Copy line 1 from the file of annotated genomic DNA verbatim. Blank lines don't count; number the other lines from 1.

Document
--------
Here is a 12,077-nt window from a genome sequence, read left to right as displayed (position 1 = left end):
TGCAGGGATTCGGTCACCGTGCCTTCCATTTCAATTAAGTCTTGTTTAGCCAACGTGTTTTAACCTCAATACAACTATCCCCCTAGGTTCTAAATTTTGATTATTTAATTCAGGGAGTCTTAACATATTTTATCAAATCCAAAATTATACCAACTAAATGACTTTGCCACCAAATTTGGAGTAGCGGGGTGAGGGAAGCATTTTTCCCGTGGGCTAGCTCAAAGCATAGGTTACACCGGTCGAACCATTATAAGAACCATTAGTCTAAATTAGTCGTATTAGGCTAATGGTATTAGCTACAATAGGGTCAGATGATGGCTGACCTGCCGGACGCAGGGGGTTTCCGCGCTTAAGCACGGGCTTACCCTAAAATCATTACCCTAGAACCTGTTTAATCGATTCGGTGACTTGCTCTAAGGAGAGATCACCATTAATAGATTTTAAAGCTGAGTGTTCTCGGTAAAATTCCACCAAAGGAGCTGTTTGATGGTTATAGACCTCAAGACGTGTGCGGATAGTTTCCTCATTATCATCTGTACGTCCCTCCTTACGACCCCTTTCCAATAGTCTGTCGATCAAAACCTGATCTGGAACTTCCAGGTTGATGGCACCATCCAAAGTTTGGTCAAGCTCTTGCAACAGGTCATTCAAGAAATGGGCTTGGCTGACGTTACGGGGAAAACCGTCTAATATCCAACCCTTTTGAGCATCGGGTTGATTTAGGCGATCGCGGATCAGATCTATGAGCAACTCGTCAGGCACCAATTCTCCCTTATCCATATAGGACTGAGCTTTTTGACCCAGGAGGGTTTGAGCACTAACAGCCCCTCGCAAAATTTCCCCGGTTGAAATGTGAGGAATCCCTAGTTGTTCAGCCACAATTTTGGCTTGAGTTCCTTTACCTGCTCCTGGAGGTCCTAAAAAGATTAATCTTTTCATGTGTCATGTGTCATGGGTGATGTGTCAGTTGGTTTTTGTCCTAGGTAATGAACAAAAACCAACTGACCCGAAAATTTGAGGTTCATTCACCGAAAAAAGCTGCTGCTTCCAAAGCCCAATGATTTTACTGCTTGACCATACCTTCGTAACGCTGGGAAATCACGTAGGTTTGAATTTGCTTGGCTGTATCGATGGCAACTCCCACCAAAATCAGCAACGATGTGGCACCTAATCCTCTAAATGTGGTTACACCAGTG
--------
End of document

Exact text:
Here is a 12,077-nt window from a genome sequence, read left to right as displayed (position 1 = left end):